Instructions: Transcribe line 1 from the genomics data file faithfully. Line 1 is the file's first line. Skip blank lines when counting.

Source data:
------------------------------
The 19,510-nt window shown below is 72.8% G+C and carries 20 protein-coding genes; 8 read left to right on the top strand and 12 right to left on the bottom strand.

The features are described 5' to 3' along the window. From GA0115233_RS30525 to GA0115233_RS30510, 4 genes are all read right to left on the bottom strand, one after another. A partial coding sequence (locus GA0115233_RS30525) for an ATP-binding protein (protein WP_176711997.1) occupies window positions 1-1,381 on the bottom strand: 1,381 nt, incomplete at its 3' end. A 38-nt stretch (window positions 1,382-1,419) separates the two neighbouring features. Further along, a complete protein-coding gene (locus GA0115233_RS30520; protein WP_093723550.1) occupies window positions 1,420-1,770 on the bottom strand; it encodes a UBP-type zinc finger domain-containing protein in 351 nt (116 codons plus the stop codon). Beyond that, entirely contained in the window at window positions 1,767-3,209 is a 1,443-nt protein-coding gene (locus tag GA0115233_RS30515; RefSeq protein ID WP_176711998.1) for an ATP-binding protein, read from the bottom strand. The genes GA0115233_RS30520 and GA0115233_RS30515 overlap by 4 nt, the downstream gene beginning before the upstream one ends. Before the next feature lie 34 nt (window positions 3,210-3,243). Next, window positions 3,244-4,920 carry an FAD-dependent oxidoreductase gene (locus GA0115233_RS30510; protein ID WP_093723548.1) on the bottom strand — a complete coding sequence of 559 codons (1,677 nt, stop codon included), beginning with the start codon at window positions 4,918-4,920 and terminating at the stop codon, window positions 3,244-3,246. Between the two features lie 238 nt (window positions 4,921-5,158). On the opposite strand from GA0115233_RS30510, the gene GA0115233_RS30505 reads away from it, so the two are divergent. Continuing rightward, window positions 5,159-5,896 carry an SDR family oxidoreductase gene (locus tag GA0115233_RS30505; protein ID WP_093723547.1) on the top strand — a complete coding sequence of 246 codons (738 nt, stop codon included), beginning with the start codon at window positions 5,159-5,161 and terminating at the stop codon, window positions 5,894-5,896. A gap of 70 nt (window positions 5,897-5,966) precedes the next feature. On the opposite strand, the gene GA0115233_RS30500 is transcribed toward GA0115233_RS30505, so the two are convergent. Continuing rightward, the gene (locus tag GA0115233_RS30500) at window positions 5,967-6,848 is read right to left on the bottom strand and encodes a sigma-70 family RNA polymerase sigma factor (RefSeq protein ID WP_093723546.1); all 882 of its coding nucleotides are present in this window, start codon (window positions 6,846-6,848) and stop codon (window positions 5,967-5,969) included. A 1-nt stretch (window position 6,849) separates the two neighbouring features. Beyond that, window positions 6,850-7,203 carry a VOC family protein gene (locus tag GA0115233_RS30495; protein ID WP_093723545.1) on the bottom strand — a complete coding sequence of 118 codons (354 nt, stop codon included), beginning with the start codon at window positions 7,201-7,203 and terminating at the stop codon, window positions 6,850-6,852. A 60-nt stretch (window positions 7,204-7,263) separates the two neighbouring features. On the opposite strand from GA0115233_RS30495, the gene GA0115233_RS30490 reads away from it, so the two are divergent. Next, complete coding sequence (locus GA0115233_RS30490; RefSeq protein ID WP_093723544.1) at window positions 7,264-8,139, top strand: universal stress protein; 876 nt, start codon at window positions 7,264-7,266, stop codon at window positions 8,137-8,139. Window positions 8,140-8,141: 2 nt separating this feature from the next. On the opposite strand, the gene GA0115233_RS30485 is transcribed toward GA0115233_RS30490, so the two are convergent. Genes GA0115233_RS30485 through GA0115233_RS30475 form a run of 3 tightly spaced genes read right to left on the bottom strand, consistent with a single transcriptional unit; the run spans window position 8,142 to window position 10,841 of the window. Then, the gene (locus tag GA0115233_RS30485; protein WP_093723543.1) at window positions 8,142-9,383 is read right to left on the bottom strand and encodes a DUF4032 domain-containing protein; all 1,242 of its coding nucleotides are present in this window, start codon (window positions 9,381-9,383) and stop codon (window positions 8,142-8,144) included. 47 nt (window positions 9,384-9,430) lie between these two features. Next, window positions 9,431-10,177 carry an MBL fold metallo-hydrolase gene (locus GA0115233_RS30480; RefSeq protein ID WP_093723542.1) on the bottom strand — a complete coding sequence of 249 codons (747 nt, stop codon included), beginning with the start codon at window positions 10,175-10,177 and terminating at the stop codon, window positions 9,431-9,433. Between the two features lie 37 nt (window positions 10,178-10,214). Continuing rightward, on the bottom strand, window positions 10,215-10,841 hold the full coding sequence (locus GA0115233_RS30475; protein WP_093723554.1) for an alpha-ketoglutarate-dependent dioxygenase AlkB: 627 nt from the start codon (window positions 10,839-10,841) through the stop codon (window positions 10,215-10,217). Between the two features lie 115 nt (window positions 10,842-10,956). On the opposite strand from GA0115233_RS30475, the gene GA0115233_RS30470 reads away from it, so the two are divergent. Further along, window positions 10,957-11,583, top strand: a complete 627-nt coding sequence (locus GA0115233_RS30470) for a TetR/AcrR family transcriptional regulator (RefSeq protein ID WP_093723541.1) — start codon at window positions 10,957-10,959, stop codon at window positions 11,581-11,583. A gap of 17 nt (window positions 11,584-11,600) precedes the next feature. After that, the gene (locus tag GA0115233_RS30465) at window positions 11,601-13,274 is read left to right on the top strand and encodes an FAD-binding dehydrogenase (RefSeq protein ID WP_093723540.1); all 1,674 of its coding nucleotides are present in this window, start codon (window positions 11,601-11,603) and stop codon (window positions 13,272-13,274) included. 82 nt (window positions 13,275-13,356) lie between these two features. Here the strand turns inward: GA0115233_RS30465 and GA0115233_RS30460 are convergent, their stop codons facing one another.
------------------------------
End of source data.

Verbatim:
The 19,510-nt window shown below is 72.8% G+C and carries 20 protein-coding genes; 8 read left to right on the top strand and 12 right to left on the bottom strand.